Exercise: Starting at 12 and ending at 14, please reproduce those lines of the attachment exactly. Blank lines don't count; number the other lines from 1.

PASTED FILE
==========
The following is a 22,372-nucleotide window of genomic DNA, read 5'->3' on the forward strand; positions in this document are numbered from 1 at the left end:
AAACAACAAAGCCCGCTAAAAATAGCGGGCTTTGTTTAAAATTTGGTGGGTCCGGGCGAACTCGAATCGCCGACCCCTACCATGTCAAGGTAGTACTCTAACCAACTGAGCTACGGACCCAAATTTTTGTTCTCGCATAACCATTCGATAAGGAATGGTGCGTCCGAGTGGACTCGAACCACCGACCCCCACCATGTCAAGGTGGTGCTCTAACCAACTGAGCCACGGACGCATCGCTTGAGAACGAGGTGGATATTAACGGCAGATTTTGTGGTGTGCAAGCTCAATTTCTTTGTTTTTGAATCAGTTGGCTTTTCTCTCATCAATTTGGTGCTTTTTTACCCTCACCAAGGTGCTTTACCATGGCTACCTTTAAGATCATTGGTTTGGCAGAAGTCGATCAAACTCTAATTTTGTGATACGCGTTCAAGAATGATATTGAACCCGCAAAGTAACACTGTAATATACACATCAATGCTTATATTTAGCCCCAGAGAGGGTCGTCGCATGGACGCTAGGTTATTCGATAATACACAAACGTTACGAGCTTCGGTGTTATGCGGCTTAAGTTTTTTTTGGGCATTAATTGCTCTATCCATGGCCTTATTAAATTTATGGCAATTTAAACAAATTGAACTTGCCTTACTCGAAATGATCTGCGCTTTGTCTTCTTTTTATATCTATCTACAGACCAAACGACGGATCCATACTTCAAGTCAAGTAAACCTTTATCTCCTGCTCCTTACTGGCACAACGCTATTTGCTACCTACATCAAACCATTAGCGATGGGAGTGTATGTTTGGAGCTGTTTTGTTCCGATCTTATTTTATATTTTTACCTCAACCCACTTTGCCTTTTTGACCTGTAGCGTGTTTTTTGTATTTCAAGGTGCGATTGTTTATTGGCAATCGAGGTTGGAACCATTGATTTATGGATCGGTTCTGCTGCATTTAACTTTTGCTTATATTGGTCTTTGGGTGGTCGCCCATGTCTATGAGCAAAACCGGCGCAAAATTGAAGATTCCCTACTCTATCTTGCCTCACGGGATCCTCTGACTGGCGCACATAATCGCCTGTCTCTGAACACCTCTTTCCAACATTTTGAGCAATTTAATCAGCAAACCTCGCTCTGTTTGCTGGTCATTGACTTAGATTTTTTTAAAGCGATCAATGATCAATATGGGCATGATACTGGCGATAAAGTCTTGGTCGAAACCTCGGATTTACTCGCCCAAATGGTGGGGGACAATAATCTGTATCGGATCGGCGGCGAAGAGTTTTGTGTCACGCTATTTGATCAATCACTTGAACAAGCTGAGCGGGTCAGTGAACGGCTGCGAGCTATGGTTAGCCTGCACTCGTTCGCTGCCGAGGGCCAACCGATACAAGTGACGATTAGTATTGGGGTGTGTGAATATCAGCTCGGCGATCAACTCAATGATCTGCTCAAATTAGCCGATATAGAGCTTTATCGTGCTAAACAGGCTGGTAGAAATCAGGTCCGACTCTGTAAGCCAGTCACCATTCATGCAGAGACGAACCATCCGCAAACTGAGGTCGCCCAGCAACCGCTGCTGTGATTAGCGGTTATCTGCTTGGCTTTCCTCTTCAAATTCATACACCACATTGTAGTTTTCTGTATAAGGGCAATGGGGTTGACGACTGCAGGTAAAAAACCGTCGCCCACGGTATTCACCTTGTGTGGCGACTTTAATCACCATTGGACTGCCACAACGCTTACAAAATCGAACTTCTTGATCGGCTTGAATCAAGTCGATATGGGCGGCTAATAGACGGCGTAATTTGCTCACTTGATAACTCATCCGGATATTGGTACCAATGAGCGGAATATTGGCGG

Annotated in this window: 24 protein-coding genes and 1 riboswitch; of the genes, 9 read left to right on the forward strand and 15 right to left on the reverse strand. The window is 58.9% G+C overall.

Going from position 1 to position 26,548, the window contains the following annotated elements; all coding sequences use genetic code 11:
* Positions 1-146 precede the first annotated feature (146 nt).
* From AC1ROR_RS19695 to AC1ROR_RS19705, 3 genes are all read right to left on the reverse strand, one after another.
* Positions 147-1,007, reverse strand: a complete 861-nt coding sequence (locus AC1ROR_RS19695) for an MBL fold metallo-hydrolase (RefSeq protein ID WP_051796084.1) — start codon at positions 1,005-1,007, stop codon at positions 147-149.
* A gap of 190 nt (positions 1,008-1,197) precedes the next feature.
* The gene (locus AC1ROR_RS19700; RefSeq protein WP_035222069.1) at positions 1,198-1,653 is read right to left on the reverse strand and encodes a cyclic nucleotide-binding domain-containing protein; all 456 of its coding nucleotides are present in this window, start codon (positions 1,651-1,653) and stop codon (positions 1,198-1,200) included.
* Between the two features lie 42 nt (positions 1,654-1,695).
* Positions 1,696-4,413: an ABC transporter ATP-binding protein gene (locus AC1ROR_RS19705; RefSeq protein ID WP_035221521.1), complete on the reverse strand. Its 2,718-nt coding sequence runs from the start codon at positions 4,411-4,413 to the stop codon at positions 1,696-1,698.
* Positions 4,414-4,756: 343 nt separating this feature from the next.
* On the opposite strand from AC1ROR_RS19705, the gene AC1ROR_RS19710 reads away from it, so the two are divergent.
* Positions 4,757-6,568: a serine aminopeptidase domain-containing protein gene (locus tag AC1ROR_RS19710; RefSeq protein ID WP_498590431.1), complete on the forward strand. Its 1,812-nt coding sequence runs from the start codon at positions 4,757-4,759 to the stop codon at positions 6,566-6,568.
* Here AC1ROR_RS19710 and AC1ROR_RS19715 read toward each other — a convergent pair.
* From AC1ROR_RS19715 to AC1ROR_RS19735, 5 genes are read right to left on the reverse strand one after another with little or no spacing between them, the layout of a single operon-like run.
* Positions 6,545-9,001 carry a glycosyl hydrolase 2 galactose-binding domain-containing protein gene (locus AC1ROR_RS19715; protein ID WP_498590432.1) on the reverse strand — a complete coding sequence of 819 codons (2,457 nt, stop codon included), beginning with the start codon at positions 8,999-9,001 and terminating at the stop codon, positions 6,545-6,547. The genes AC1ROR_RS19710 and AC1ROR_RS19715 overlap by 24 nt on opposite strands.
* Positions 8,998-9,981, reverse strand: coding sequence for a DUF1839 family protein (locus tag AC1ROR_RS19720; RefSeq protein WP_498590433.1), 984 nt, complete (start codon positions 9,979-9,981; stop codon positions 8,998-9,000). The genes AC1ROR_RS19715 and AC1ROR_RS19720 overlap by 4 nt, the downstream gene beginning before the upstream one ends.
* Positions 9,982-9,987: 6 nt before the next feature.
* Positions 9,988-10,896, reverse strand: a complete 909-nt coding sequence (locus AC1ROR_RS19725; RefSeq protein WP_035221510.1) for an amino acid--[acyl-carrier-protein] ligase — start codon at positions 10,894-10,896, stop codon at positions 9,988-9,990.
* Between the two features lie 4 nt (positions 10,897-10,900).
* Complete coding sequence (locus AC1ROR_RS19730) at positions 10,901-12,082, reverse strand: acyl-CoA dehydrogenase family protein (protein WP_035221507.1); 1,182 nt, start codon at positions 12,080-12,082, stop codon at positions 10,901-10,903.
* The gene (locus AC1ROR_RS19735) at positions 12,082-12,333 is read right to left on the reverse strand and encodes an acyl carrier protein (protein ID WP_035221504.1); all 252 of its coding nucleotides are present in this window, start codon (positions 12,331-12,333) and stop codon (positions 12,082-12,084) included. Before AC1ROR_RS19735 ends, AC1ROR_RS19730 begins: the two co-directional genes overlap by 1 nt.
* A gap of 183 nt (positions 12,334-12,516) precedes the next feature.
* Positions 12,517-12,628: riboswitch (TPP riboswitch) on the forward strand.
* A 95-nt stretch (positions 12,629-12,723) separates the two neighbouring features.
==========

* Positions 4,414-4,756: 343 nt separating this feature from the next.
* On the opposite strand from AC1ROR_RS19705, the gene AC1ROR_RS19710 reads away from it, so the two are divergent.
* Positions 4,757-6,568: a serine aminopeptidase domain-containing protein gene (locus tag AC1ROR_RS19710; RefSeq protein ID WP_498590431.1), complete on the forward strand. Its 1,812-nt coding sequence runs from the start codon at positions 4,757-4,759 to the stop codon at positions 6,566-6,568.